This year, Grandma, Grandpa, aunts, uncles, friends, or anyone, can give your little ones the gift of Kindermusik. I have Kindermusik gift certificates available in any denomination! Gift givers can get in touch with me by emailing kindersinger@yahoo.com, and I will provide simple instructions for purchasing a gift certificate to be applied toward Kindermusik tuition at Kindermusik with Sound Foundations! Gift certificates purchased before December 18 are sure to be delivered to you in class or by mail in plenty of time to find their way under the Christmas tree, into stockings, or get hand delivered with a hug.

 

(And don’t worry, we won’t tell your gift givers that this isn’t just a gift for the little ones—it’s also a gift for you! After all, you’re the one who gets to sit crossed-legged on the floor each week, enjoying that special time to bond with your child.)

 

Are you wondering if grandparents love giving Kindermusik as a gift? Just check out this video, at http://www.youtube.com/watch?v=QHIgylTX85U, of a Kindermusik grandma who has pledged to sponsor Kindermusik for any of her 17 grandchildren who want it!

 

If you have any questions about purchasing gift certificates, I’ll be happy to answer them for you.

 

Wishing you the happiest of holiday seasons!

Musically,

Miss Wendy

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The Link Between Music and Reading

In classes, we have been focusing on the link between music, language, learning, and reading… Here is a wonderful overview of a new study out of Northwestern University on the subject!

“Music and reading ‘linked in brain’

(UKPA) – Oct 16, 2011

Musical ability is biologically linked to literacy, a study has found.

Children who performed well in reading tests were also good at discerning rhythm and tone, say scientists.

They also did better than average in tests of verbal memory.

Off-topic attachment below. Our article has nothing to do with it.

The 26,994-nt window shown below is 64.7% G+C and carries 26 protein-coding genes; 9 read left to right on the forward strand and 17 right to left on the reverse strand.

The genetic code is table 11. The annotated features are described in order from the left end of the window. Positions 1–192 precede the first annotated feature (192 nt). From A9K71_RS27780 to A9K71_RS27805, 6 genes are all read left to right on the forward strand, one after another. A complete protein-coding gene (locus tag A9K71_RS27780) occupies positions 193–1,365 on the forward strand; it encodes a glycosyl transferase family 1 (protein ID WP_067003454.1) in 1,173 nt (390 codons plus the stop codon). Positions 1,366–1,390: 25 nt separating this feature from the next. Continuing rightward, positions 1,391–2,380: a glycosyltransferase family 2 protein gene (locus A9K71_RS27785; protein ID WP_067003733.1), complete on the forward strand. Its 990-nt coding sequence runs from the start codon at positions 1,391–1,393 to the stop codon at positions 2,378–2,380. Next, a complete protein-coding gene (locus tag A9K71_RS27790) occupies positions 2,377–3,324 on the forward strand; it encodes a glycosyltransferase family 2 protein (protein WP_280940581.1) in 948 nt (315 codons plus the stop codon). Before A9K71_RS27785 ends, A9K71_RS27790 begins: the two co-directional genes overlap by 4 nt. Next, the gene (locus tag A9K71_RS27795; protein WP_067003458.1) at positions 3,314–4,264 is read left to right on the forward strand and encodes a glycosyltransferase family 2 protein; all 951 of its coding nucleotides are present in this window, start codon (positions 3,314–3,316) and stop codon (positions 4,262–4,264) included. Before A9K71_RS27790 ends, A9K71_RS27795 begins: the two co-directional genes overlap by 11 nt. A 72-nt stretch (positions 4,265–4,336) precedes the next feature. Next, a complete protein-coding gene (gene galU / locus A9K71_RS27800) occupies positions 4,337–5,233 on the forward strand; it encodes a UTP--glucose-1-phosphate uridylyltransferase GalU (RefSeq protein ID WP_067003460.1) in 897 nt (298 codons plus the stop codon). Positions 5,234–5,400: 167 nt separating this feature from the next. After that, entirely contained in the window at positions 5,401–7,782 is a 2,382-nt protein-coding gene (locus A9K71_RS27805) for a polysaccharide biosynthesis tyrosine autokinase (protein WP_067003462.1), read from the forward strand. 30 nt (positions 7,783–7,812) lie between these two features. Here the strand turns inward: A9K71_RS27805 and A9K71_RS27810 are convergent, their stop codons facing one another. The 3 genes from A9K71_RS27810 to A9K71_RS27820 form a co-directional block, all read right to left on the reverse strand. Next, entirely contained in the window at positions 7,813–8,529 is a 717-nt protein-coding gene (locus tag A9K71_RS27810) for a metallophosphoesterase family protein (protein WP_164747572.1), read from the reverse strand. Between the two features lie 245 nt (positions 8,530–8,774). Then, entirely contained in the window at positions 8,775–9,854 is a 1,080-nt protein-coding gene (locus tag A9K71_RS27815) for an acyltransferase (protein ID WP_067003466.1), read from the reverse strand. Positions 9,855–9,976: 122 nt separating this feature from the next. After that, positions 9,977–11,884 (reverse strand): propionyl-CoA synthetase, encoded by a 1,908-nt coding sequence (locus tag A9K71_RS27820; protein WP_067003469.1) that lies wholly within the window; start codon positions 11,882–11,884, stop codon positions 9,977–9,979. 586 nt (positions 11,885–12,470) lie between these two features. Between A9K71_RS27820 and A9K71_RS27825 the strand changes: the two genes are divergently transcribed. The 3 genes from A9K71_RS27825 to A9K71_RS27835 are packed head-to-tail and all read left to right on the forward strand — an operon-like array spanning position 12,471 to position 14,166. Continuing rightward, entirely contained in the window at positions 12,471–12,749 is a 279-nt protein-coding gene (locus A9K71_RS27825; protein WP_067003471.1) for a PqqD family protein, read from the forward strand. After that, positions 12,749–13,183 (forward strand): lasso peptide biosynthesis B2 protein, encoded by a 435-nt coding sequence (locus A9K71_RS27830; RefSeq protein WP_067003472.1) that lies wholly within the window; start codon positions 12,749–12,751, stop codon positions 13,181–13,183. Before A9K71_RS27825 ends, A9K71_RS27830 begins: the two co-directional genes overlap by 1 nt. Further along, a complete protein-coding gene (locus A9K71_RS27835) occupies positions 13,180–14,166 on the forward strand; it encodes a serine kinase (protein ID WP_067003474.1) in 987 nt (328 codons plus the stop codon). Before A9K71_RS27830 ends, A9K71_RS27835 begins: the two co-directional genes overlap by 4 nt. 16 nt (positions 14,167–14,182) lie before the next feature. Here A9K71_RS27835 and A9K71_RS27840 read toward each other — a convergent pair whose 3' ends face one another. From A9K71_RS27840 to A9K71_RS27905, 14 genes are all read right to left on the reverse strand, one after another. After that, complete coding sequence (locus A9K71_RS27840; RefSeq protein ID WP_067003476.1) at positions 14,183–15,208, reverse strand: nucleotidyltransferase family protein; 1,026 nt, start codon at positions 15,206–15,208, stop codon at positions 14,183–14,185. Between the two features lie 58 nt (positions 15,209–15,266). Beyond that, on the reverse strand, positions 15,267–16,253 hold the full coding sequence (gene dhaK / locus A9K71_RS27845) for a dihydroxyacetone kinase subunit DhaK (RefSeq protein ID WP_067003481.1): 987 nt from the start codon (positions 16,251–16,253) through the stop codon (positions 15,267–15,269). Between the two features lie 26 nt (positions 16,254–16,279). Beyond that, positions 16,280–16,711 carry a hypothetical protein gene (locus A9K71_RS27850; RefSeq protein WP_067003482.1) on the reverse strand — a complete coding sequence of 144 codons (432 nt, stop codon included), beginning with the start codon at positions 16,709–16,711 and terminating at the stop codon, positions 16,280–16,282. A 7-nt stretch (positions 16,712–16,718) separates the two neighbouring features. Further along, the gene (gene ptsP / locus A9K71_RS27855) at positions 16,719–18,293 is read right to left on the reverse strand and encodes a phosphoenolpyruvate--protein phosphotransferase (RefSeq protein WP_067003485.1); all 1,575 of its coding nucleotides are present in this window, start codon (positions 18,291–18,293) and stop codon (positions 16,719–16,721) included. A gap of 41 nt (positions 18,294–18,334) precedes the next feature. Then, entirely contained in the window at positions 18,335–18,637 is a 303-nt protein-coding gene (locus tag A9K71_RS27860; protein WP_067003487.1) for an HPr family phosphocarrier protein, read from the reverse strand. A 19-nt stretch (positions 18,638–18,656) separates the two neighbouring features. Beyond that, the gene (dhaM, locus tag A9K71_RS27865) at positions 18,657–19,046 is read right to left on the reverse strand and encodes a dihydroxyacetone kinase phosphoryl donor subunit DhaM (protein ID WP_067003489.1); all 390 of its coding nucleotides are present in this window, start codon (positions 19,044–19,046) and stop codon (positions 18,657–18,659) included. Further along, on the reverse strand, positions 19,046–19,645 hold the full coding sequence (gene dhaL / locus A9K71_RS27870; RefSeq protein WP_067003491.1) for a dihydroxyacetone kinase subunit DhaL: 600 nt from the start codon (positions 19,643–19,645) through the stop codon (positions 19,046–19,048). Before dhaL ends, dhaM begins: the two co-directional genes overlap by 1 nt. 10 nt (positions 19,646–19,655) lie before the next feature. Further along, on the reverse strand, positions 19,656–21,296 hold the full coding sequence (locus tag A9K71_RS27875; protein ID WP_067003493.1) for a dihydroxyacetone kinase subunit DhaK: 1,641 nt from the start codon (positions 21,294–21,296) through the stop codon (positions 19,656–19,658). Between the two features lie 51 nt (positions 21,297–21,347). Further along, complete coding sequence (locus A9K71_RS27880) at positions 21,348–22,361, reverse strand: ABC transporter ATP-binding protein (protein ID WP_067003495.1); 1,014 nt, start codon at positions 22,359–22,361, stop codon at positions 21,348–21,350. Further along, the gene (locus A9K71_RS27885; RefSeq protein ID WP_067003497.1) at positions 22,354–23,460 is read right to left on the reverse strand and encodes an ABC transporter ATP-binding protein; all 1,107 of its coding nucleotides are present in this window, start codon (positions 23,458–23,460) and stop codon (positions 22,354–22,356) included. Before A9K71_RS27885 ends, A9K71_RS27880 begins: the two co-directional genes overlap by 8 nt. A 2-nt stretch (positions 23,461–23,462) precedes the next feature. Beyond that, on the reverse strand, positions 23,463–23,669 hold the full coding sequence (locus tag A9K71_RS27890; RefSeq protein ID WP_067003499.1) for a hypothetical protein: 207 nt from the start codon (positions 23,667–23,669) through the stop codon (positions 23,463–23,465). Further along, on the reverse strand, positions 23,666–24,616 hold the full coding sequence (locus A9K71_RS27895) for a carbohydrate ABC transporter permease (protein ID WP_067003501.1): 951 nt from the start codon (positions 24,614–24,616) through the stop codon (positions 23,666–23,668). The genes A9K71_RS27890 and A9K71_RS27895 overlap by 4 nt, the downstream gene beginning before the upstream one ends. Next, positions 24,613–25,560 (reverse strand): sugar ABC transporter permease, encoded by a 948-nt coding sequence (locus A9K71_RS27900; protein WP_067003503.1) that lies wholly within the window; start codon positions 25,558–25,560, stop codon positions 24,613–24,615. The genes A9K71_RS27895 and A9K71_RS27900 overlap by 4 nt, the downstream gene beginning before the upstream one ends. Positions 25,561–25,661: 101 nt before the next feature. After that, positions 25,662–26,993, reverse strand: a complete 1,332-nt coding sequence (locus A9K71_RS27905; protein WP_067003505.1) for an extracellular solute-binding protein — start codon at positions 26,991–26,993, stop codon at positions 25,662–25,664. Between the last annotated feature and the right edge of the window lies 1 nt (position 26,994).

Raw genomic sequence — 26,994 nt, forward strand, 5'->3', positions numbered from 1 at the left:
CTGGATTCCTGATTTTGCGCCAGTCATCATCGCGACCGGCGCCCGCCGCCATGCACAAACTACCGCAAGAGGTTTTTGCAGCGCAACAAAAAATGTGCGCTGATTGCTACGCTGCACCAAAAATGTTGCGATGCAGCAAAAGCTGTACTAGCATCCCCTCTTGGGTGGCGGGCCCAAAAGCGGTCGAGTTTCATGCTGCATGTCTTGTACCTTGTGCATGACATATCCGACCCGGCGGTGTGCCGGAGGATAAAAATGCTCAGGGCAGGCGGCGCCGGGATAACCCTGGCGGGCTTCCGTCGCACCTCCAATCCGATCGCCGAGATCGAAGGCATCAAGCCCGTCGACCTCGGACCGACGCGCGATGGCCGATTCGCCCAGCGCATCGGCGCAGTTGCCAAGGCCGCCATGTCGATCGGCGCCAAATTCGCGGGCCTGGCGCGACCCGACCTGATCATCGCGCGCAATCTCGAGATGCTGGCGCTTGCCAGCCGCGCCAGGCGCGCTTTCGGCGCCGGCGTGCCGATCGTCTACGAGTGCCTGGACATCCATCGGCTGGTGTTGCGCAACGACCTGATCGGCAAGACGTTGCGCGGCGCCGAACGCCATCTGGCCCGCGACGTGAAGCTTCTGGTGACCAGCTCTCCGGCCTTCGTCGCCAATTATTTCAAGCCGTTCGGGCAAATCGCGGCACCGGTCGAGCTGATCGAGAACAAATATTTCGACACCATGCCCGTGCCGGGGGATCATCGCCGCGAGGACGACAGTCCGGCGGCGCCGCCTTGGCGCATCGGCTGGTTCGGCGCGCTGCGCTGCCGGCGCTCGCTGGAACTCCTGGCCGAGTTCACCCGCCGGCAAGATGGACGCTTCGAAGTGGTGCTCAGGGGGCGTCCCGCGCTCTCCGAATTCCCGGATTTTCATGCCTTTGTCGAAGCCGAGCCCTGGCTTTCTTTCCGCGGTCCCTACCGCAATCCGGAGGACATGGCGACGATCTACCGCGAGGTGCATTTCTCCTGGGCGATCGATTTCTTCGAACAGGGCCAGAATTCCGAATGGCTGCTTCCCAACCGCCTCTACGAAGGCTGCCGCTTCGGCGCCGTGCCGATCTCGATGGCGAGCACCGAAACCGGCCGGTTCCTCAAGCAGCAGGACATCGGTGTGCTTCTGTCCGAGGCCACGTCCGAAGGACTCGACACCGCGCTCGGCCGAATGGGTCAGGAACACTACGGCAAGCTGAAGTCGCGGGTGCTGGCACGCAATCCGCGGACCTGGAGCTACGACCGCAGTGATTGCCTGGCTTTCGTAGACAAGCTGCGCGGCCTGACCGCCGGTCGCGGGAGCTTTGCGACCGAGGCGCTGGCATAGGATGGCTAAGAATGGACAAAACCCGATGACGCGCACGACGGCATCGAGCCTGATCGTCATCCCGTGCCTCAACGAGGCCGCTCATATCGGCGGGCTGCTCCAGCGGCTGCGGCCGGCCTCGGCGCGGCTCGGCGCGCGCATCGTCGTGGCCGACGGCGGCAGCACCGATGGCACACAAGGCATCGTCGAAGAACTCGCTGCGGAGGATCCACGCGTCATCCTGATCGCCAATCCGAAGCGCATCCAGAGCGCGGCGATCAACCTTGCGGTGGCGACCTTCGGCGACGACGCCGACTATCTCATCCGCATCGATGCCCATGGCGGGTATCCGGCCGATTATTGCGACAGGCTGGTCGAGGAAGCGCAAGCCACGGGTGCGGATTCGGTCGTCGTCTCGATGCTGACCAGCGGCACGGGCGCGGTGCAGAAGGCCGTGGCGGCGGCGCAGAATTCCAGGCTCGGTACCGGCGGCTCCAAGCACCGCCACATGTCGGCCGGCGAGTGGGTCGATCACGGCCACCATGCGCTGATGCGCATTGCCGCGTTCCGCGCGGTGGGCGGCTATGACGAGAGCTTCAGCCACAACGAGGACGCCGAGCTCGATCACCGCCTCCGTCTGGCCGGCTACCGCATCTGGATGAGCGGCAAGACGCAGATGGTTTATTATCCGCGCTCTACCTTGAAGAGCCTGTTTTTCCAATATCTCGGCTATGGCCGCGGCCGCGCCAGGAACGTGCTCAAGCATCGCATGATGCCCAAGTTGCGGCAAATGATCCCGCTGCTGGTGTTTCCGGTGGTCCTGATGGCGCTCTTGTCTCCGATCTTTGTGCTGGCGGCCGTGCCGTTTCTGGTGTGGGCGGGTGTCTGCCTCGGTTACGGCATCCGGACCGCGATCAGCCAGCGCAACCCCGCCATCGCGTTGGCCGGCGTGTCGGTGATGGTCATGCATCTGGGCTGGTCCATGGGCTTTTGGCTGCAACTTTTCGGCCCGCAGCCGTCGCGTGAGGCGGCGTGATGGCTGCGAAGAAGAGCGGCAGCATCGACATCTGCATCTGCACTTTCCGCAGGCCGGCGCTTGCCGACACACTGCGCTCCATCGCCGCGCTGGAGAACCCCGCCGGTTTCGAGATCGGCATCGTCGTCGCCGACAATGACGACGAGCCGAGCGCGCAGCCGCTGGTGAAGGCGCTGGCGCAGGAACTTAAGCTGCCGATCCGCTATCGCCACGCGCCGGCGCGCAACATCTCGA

Music skill accounted for 38% of the variation in reading ability between children.

Literacy and musical aptitude shared a common origin in the brain, the study showed.

The results may help to explain previous research suggesting that musical training can improve word skills.

“Both musical ability and literacy correlated with enhanced electrical signals within the auditory brainstem,” said study leader Dr Nina Kraus, from Northwestern University in the US. “These results add weight to the argument that music and reading are related via common neural and cognitive mechanisms and suggests a mechanism for the improvements in literacy seen with musical training.”

A total of 42 children aged eight to 13 took part in the research. Of these, eight were classified as “good readers” and 21 as “poor readers”.

The children were tested on their ability to read and recognise words. Other tests looked at how well they could distinguish between different rhythms and tones. Electrical measurements showed the brains of poor readers were less able to respond to regular, rhythmic sounds than good readers.

Musical aptitude correlated with reading performance. When rhythm and tone responses were measured separately, rhythm had the greatest effect. But the link with reading was greatest when the scientists measured both kinds of musical response together.”

 

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Fall Explorations- Use Your Senses!

The more senses your child uses, the more learning takes place! We emphasize the benefits of multisensory learning in the Kindermusik classroom every week… here is a great article from Simplekids.net on simple ways to discover the joys and beauty of the Fall season with your child using the same approach!